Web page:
Cook Book Review - Taverna by Georgina Hayden

Cook Book Review - Taverna by Georgina Hayden

This book was always going to be close to my heart because Georgina Hayden's second cook book - Taverna is all about her Cypriot heritage, about my Cypriot heritage and I couldn’t wait to get my hands on it! 

The books beautiful photos recall summers as a child spent at my cousins house. We’d run around the dusty front yard underneath the grape vines whilst the men gathered around a couple of old tin bbq’s and their other halves busily preparing everything else in the kitchen. These gatherings were so large that every table in the house was dragged out into the garden and chairs of all heights used, so that we could all sit and share those precious moments together. 

A quick intro to growing up in a Greek Cypriot household - The kitchen is the heartbeat of the home, it’s where we laugh, cry, shout and eat. There is no problem that can’t be solved with a little food, drink and a good chinwag across the kitchen table. We’d rather serve more food than can be eaten in one sitting, because we want you to go back for more. It’s in our blood to feed, water, and mother you whilst your under our roof, it’s passed on from generation to generation and resistance is futile. So, in traditional Cypriot form, I didn't bother making 3 separate courses, I simply cooked lots of food and laid it out on a large table for everyone to dive into!

 The menu - brace yourself, it’s pretty extensive so lets focus on the highlights. 

Obligatory dips: Tzatziki (yoghurt and cucumber) Is it even a Cypriot meal if you don’t have Tsatziki on the table? I don’t know why anyone ever bothers to buy this when it’s so easy and satisfying to make and the best part is, you can tailor it to your palette. I matched this with a delicious creamy spicy whipped feta with cumin. I hadn’t thought of this as a traditionally Cypriot dip before but the ingredients don't lie, Feta and Yogurt (and ricotta, but I’m sure our Italian friends won’t mind).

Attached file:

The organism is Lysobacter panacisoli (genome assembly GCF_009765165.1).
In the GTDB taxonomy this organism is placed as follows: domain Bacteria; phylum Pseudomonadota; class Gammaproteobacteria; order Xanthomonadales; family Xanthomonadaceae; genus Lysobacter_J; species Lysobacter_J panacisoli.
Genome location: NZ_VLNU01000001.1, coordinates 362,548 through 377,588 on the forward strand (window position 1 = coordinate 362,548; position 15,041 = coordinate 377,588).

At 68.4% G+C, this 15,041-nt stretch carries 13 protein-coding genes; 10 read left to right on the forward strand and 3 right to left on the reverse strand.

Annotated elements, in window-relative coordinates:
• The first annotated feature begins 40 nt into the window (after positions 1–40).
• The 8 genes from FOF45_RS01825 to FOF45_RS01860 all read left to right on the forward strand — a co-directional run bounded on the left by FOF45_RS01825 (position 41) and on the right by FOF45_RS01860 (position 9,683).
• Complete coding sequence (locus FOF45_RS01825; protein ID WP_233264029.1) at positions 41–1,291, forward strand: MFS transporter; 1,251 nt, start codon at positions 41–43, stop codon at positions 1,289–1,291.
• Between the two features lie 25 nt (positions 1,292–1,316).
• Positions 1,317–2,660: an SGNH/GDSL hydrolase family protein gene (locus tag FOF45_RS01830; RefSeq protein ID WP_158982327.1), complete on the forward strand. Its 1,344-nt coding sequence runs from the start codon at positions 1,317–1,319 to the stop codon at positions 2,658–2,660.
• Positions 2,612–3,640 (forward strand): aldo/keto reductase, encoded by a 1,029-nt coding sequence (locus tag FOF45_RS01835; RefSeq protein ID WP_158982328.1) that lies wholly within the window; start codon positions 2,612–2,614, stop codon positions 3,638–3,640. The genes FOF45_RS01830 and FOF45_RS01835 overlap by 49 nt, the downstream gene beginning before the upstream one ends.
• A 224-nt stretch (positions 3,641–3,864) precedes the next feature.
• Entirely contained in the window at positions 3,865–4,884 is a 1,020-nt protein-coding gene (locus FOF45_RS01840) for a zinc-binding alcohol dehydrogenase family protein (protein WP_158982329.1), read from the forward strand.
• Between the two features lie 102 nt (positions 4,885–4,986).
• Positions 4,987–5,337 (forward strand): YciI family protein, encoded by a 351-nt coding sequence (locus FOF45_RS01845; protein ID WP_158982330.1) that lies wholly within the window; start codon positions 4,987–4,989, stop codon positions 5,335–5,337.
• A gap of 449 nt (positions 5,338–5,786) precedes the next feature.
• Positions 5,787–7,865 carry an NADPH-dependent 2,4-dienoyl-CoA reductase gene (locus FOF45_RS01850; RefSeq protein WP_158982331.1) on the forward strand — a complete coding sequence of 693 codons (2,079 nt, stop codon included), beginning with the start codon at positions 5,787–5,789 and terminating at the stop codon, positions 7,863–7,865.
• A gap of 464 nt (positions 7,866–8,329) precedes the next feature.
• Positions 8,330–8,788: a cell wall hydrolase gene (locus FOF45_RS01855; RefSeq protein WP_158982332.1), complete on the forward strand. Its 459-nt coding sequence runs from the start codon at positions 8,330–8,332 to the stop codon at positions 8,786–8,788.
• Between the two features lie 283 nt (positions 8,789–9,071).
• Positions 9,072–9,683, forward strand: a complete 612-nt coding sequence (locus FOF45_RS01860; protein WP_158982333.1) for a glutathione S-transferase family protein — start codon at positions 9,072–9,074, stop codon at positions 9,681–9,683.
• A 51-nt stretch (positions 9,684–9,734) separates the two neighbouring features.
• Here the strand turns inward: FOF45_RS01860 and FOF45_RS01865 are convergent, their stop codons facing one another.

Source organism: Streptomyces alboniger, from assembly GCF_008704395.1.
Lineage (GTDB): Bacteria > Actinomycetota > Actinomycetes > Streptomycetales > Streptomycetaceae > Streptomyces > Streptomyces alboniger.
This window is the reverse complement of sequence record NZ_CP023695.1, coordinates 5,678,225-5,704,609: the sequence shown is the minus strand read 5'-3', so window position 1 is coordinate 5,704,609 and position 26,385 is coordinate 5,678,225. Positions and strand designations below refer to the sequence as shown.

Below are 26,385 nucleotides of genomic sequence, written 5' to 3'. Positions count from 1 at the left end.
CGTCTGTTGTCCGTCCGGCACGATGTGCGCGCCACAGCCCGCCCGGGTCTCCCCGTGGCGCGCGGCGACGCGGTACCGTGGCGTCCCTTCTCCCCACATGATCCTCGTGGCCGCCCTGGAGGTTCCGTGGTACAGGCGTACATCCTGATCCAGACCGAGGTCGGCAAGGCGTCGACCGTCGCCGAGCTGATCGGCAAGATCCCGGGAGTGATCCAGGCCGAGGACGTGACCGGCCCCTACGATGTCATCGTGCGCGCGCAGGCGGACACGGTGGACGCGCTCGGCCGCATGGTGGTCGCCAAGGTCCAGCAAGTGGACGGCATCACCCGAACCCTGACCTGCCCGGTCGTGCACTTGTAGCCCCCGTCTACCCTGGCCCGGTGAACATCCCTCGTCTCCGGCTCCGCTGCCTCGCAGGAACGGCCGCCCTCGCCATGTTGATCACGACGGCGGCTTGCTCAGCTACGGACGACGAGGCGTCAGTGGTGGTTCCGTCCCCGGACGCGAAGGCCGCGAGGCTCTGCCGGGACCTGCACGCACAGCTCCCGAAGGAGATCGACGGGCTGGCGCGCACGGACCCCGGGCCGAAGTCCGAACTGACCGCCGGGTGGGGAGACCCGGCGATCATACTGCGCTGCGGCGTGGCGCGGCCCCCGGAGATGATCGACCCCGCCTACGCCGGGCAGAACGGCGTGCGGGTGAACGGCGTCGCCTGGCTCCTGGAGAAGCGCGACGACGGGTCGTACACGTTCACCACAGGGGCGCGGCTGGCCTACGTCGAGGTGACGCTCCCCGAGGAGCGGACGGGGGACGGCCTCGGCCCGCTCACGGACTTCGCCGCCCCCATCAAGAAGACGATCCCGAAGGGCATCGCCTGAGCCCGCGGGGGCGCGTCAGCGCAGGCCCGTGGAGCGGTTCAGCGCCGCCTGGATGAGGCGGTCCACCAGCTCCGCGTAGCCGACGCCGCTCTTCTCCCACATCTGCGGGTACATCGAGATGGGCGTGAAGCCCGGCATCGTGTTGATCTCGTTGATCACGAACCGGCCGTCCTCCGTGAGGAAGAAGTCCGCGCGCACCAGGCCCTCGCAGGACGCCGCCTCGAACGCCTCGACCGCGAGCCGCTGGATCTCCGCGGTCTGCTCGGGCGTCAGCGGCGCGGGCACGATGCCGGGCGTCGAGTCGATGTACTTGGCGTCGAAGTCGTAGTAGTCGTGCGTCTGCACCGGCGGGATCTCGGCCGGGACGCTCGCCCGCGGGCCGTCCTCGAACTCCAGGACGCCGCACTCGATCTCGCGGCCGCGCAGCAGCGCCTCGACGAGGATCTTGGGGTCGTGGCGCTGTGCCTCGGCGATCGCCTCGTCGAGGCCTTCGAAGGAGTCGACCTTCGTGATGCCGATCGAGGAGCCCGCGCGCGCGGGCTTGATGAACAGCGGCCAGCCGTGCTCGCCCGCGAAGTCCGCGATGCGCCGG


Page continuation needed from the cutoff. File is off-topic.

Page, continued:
Left:  Tzatziki.  Right:  Spicy Whipped Feta.

Left: Tzatziki. Right: Spicy Whipped Feta.

Kioftedes:  deep fried meat balls, crispy on the outside and fluffy and light on the inside. I always squeeze a bit of lemon and sprinkle some salt over them - my guests were swiping these even before I had laid the table! 

Foreground:  Kioftedes.  Background:  Fried Halloumi

Foreground: Kioftedes. Background: Fried Halloumi

Fried halloumi, mint and roasted almonds, which added crunch and really made this simple dish a game changer.  

Roasted saffron cauliflower with date dressing - one of my personal favourites. I adore the sweet and sour dressing and it seems to compliment not just the cauliflower, but everything else that was sat next to it on my plate!

Roasted Beets

Roasted Beets

Roasted Beets and leaves with dill yoghurt - Its an awesome combo and one I’ll be making again, in fact my guests took a vote on their favourite dish and this came a very close second to the makaronia tou fournou ( pasta in the oven). This must be served and room temperature so that it firms up and I personally think it tastes much better. It’s similar-ish to a lasagna but instead of sheets of pasta, we use long tubes of pasta. This was the show stopper and quite frankly would have been enough served with just the village salad, which by the way just happens to be the best blooming Greek salad I’ve ever had outside of Cyprus or Greece! 

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To wash it all down we drank Persephone's (named after Georgina’s daughter)- Prosseco and Rose syrup with a sprinkle of pomegranate seeds. My guests came over on the Sunday afternoon  to sooth their hangovers (not naming, just shaming- hehe..) and to feel nourished. More booze wasn't on their agenda until I made myself one and then they decided that the hair of the dog was the only way to fix things.



Persephone’s - stini yasas!

Persephone’s - stini yasas!

The only thing that was served separately was the dessert. In hindsight, I probably should have chosen something light, like the cherry sorbet or the fennel and rose ice cream. Instead I made a deeply filled custard filo pie called Bougatsa- oops! By the time it was served we all only managed a few forkfuls, it’s rich, creamy and sweet and not for the faint-hearted. The bottom was a bit soggy but overall, I was really pleased how this came out and it didn’t stop me from eating eat again the next day … and the day after! 

 

Normally I run on nervous energy when I'm hosting a dinner party, particularly when the meal is designed around a brand new cook book. But maybe because the food was so familiar to me, I was so chilled out and relaxed. As I’m sure with most family dishes, my mum cooks by feeling, taste and instinct. I doubt she even owns any scales, so you can imagine how hard it is to get any recipes from her! For me this book was a modern guide to making so many of those much loved, familiar meals, but with the added Georgina Hayden passion! 

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Cook Book Review 'Super Easy' One Pound Meals by Miguel Barclay

Cook Book Review 'Super Easy' One Pound Meals by Miguel Barclay